Grist columnist and solar power expert David Roberts lays out three ways the American populace can have relatively unfettered access to solar energy, given the recalcitrance and active opposition of the conventional power utility companies and many lawmakers. Once renewable energy becomes more accessible and widespread, it becomes more of an economic force, creating jobs and generating a revenue stream. “That’s why renewable power remains untouchable in German politics,” he writes, “lots of Germans are directly involved with it.” [Grist Magazine, 9/13/2013]
Leasing - Most American families cannot afford the initial costs of a rooftop solar array, especially when it will take five or 10 years to recoup those costs. Add to that the fact that the homeowner must manage their individual “power plant,” and stay in the home long enough to see financial benefits, and most American families are unwilling to take on such a burden. Roberts suggests that many families may benefit from leasing rooftop solar arrays from companies such as SunRun, SolarCity, or Sungevity. “The solar company effectively becomes a utility,” he writes. “You pay them a monthly fee for the electricity the panels produce.” Most homeowners will either break even on their electricity costs, or save money, in part depending on whether the solar providers in their areas are eligible for state mandates or rebates. Southern California is experiencing quite a boom in solar leasing, with some $1 billion in economic activity being generated since 2007. The National Renewable Energy Laboratory recently found that solar leasing “has enticed a new demographic to adopt PV [photovoltaic] systems that is more highly correlated to younger, less affluent, and less educated populations than the demographics correlated to purchasing PV systems.” By appealing to less affluent consumers, “third-party PV products are likely increasing total PV demand rather than gaining market share entirely at the expense of existing customer owned PV demand.” SunRun president Lynn Jurich says, “[A]bout 75 percent of Californians switching to solar now choose solar power service” over ownership. Other states featuring solar leasing include Arizona, Colorado, Massachusetts, New Jersey, Oregon, Pennsylvania, and Texas. SunPower executive Howard Wenger said of his company’s lease program in August 2012: “It’s growing incredibly fast. We’re at a rate of about 1.5 megawatts to 2 megawatts per week.” [Forbes, 8/9/2012; Grist Magazine, 9/13/2013]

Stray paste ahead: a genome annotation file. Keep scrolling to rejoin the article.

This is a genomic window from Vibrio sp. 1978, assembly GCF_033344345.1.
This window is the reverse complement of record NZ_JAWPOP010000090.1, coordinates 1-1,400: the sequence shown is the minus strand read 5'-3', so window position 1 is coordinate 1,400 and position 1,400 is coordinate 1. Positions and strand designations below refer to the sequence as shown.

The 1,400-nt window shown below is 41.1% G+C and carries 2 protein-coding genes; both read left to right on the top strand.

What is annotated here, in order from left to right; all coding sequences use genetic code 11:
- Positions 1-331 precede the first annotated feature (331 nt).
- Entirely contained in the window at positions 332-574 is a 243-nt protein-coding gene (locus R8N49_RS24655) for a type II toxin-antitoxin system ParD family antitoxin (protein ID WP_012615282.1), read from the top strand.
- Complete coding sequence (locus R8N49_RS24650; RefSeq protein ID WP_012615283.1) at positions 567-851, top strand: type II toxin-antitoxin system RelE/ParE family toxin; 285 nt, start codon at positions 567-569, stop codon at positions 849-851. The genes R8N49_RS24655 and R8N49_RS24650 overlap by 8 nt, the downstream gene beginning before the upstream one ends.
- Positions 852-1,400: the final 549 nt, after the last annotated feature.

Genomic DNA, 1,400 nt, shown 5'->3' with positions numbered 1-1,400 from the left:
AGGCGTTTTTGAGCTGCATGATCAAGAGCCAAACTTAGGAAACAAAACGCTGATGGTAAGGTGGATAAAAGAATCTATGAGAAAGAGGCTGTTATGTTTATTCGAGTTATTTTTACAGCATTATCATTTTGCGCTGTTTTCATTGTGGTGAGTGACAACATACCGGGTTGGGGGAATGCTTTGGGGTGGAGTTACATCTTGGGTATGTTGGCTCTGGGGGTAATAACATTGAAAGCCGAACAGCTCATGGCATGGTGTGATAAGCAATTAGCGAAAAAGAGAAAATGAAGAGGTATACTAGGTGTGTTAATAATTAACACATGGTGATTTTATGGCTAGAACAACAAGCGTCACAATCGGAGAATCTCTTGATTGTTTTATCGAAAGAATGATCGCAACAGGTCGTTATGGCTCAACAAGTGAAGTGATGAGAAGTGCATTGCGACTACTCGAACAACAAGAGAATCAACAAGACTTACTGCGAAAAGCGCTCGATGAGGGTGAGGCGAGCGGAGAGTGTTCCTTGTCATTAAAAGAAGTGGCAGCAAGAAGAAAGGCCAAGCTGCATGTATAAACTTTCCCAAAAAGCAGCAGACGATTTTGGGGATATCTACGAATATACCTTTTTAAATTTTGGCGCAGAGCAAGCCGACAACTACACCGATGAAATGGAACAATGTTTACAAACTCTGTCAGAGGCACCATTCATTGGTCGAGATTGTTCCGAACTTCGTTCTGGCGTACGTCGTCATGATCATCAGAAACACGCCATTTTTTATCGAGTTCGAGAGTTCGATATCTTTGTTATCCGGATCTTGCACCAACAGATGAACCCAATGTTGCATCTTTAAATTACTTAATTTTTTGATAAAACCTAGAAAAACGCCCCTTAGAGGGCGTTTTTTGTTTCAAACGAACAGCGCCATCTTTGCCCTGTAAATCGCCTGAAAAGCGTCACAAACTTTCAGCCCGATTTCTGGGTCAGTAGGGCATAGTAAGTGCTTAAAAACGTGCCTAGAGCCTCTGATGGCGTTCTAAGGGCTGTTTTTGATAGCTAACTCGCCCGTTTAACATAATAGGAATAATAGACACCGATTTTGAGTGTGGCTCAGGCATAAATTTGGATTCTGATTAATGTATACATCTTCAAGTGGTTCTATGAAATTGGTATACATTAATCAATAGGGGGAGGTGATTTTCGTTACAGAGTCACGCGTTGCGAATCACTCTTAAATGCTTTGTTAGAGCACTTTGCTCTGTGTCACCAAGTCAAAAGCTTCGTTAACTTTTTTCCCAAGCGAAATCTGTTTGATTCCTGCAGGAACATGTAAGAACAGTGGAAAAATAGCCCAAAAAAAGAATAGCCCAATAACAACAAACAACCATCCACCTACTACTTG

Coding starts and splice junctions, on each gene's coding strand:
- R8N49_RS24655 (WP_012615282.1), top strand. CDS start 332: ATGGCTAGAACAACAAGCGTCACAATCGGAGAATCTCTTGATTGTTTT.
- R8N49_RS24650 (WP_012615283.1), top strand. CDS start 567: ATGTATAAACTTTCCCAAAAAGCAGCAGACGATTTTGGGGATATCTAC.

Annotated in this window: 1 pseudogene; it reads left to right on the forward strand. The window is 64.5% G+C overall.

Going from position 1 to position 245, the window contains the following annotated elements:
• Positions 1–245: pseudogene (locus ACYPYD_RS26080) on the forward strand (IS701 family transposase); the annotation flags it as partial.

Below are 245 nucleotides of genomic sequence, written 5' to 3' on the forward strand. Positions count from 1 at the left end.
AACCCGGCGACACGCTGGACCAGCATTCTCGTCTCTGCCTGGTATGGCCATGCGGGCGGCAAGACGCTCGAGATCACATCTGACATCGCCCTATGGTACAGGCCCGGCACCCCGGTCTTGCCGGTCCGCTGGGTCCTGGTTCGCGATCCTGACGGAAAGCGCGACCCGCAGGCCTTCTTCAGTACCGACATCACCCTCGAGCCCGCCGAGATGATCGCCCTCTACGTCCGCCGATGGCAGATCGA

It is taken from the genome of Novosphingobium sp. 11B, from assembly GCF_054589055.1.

Community Solar - Some 70 to 80 percent of Americans live in buildings unsuitable for rooftop solar panel arrays. One alternative they have is to form communities of solar power users. Together, they can lease or buy solar arrays. Some power utilities own or operate solar power projects that ratepayers can join. Other people are forming their own communities, either in a business or non-profit enterprise. [Institute for Local Self-Reliance, 5/1/2012; Grist Magazine, 9/13/2013]
Solar Power Purchasing Agreements - Solar power purchasing agreements (PPAs) are similar to leases, where individuals buy power from third-party owners and operators of solar arrays. One large organization investing in PPAs is the US military, which is working with SolarCity to lease solar arrays for 120,000 military residences in California and Colorado. Some states have laws making it difficult or downright impossible for PPAs to exist. [Los Angeles Times, 7/17/2012; Environmental Protection Agency, 10/16/2012; Grist Magazine, 9/13/2013]

Entity Tags: SunRun, SolarCity, Sungevity, Lynn Jurich, David Roberts, National Renewable Energy Laboratory, Howard Wenger

Category Tags: Private Finance, Solar Industry, Utilities and the Solar Industry